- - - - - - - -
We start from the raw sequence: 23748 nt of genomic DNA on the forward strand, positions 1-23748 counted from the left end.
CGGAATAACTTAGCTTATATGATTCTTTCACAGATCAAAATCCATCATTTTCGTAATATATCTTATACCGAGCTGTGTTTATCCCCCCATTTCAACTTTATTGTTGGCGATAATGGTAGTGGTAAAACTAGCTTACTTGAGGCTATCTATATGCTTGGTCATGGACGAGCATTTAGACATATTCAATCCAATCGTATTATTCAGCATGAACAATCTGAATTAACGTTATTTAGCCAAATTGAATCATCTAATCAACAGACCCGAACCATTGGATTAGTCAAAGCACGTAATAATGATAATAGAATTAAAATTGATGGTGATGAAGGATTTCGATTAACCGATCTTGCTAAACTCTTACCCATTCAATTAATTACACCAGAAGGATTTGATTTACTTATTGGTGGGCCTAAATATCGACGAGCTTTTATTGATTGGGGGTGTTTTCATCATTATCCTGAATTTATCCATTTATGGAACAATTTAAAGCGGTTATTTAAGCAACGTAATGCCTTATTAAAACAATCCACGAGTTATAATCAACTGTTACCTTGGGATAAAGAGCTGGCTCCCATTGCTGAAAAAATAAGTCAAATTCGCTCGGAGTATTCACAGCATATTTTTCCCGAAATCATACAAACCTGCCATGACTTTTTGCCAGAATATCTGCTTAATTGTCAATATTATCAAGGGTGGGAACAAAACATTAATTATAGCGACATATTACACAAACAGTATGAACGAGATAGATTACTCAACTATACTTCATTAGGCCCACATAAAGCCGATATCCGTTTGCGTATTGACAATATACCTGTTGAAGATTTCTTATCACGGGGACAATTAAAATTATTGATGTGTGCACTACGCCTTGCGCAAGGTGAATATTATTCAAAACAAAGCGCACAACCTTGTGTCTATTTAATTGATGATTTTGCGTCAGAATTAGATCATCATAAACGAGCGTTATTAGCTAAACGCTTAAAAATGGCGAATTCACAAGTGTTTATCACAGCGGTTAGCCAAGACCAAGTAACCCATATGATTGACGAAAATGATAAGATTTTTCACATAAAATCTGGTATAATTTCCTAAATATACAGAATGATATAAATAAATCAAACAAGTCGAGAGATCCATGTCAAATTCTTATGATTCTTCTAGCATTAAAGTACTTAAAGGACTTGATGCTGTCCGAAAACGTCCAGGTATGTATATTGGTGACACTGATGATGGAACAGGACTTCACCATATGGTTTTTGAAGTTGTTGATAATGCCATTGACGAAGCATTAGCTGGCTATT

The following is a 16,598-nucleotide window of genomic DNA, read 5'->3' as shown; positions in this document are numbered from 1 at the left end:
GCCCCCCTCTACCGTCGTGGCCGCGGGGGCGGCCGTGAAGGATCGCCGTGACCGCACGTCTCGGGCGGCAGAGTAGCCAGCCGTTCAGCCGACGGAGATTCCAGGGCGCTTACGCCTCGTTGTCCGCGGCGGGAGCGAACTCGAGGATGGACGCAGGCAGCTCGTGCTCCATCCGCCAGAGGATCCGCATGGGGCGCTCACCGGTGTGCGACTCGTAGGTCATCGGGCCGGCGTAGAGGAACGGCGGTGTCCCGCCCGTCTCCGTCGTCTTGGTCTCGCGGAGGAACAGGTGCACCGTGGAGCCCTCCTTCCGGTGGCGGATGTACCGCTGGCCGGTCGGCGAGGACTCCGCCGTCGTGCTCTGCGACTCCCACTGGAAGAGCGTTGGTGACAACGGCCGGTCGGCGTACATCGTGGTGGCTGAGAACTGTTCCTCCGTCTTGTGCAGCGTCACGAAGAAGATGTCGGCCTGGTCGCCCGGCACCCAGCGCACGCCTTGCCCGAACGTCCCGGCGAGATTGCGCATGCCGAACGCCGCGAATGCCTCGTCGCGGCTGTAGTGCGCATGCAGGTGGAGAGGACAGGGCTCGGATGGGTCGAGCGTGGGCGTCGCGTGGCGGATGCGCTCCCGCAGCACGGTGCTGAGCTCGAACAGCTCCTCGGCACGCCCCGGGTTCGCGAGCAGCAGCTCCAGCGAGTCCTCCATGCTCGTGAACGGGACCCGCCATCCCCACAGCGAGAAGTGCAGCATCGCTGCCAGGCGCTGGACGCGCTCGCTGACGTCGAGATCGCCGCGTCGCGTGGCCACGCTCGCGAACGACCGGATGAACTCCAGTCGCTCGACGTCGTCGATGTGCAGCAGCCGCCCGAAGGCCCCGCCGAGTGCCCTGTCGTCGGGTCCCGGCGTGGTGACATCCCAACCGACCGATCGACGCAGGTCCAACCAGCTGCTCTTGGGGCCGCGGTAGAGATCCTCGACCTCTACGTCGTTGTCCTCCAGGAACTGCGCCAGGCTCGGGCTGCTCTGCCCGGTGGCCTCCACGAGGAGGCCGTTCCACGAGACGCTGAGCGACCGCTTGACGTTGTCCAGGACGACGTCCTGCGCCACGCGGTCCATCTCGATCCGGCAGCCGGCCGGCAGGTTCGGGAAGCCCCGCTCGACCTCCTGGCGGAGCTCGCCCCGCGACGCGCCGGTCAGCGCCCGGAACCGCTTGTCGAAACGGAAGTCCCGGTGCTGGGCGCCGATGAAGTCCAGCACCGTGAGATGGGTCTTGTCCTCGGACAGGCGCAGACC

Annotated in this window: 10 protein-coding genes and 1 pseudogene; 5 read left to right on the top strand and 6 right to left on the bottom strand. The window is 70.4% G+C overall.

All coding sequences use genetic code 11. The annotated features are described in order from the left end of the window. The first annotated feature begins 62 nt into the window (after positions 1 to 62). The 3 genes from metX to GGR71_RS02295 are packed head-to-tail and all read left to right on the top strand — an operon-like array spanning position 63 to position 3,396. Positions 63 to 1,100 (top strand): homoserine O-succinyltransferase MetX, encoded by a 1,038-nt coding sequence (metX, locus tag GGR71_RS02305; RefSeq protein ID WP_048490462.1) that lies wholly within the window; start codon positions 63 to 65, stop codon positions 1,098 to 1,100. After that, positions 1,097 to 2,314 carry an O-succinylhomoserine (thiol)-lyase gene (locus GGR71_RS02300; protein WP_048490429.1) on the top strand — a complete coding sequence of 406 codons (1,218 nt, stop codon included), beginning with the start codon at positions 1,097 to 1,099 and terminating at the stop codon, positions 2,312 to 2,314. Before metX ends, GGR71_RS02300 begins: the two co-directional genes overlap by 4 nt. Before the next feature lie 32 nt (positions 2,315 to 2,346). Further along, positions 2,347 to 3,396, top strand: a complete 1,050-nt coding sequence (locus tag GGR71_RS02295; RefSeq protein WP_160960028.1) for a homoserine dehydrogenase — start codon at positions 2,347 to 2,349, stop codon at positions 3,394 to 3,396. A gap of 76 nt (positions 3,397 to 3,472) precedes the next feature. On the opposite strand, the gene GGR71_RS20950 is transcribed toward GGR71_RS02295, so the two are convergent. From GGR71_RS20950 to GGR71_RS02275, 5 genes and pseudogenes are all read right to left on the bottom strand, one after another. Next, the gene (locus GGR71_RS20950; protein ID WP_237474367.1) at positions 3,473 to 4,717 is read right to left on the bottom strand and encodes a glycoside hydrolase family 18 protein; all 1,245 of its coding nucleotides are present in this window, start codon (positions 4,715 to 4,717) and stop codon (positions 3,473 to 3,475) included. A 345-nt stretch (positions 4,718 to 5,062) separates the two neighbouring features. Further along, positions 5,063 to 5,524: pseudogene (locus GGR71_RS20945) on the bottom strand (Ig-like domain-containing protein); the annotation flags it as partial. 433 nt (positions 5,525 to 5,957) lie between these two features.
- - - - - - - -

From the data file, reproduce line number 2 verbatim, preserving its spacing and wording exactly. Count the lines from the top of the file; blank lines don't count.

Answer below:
CGGAATAACTTAGCTTATATGATTCTTTCACAGATCAAAATCCATCATTTTCGTAATATATCTTATACCGAGCTGTGTTTATCCCCCCATTTCAACTTTATTGTTGGCGATAATGGTAGTGGTAAAACTAGCTTACTTGAGGCTATCTATATGCTTGGTCATGGACGAGCATTTAGACATATTCAATCCAATCGTATTATTCAGCATGAACAATCTGAATTAACGTTATTTAGCCAAATTGAATCATCTAATCAACAGACCCGAACCATTGGATTAGTCAAAGCACGTAATAATGATAATAGAATTAAAATTGATGGTGATGAAGGATTTCGATTAACCGATCTTGCTAAACTCTTACCCATTCAATTAATTACACCAGAAGGATTTGATTTACTTATTGGTGGGCCTAAATATCGACGAGCTTTTATTGATTGGGGGTGTTTTCATCATTATCCTGAATTTATCCATTTATGGAACAATTTAAAGCGGTTATTTAAGCAACGTAATGCCTTATTAAAACAATCCACGAGTTATAATCAACTGTTACCTTGGGATAAAGAGCTGGCTCCCATTGCTGAAAAAATAAGTCAAATTCGCTCGGAGTATTCACAGCATATTTTTCCCGAAATCATACAAACCTGCCATGACTTTTTGCCAGAATATCTGCTTAATTGTCAATATTATCAAGGGTGGGAACAAAACATTAATTATAGCGACATATTACACAAACAGTATGAACGAGATAGATTACTCAACTATACTTCATTAGGCCCACATAAAGCCGATATCCGTTTGCGTATTGACAATATACCTGTTGAAGATTTCTTATCACGGGGACAATTAAAATTATTGATGTGTGCACTACGCCTTGCGCAAGGTGAATATTATTCAAAACAAAGCGCACAACCTTGTGTCTATTTAATTGATGATTTTGCGTCAGAATTAGATCATCATAAACGAGCGTTATTAGCTAAACGCTTAAAAATGGCGAATTCACAAGTGTTTATCACAGCGGTTAGCCAAGACCAAGTAACCCATATGATTGACGAAAATGATAAGATTTTTCACATAAAATCTGGTATAATTTCCTAAATATACAGAATGATATAAATAAATCAAACAAGTCGAGAGATCCATGTCAAATTCTTATGATTCTTCTAGCATTAAAGTACTTAAAGGACTTGATGCTGTCCGAAAACGTCCAGGTATGTATATTGGTGACACTGATGATGGAACAGGACTTCACCATATGGTTTTTGAAGTTGTTGATAATGCCATTGACGAAGCATTAGCTGGCTATT